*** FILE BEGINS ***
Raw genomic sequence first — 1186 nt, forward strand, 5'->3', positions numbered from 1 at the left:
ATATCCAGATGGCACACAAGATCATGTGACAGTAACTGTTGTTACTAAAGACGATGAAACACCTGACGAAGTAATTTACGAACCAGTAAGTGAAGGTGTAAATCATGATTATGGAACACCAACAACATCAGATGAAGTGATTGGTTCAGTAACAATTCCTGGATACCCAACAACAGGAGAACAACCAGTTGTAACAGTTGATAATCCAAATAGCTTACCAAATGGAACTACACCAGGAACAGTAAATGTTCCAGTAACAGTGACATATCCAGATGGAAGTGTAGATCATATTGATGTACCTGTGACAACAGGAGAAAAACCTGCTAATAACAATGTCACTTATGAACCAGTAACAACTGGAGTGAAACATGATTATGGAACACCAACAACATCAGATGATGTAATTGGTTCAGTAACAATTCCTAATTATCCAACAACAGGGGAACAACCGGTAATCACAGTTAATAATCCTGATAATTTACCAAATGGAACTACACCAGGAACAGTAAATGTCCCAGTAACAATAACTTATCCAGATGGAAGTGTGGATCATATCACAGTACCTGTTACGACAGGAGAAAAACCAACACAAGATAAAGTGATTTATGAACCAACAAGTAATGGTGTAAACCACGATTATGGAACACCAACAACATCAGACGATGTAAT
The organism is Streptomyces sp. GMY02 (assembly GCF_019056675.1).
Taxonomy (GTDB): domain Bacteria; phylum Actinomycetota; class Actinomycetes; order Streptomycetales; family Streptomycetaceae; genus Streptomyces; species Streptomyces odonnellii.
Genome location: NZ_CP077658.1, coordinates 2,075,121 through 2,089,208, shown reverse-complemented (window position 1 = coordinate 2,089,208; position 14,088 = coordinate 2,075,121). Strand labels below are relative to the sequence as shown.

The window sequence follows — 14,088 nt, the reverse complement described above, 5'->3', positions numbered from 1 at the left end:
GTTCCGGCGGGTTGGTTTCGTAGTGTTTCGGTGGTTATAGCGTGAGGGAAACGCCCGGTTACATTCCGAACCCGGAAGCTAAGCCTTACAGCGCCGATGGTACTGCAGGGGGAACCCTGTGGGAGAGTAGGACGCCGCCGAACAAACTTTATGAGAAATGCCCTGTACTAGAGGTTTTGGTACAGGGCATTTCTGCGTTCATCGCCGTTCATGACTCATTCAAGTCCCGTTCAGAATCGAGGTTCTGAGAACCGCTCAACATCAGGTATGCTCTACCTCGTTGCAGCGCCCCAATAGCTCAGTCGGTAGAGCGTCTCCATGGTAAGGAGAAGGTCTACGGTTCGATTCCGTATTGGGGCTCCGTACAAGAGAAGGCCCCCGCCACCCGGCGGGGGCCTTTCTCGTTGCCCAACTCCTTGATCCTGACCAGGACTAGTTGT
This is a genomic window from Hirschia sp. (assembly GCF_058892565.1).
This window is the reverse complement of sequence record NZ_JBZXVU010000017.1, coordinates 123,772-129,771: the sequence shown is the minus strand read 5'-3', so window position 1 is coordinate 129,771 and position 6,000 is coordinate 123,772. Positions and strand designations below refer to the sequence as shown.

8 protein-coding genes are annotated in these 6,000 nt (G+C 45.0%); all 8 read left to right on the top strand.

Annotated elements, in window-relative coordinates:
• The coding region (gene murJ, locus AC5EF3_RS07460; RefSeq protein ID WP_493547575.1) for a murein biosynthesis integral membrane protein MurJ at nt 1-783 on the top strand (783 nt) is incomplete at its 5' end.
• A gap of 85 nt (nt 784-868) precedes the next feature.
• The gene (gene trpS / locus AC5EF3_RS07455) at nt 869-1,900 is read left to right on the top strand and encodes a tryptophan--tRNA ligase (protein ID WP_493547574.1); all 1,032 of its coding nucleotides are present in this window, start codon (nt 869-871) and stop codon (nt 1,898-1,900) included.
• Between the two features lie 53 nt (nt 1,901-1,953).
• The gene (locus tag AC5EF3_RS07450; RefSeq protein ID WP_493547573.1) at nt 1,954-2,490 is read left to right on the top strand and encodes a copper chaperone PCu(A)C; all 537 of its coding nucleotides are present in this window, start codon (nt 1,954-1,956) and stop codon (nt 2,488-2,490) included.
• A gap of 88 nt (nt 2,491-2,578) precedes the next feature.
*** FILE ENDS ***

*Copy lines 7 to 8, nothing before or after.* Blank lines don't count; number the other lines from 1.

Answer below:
GTTCCGGCGGGTTGGTTTCGTAGTGTTTCGGTGGTTATAGCGTGAGGGAAACGCCCGGTTACATTCCGAACCCGGAAGCTAAGCCTTACAGCGCCGATGGTACTGCAGGGGGAACCCTGTGGGAGAGTAGGACGCCGCCGAACAAACTTTATGAGAAATGCCCTGTACTAGAGGTTTTGGTACAGGGCATTTCTGCGTTCATCGCCGTTCATGACTCATTCAAGTCCCGTTCAGAATCGAGGTTCTGAGAACCGCTCAACATCAGGTATGCTCTACCTCGTTGCAGCGCCCCAATAGCTCAGTCGGTAGAGCGTCTCCATGGTAAGGAGAAGGTCTACGGTTCGATTCCGTATTGGGGCTCCGTACAAGAGAAGGCCCCCGCCACCCGGCGGGGGCCTTTCTCGTTGCCCAACTCCTTGATCCTGACCAGGACTAGTTGT
This is a genomic window from Hirschia sp. (assembly GCF_058892565.1).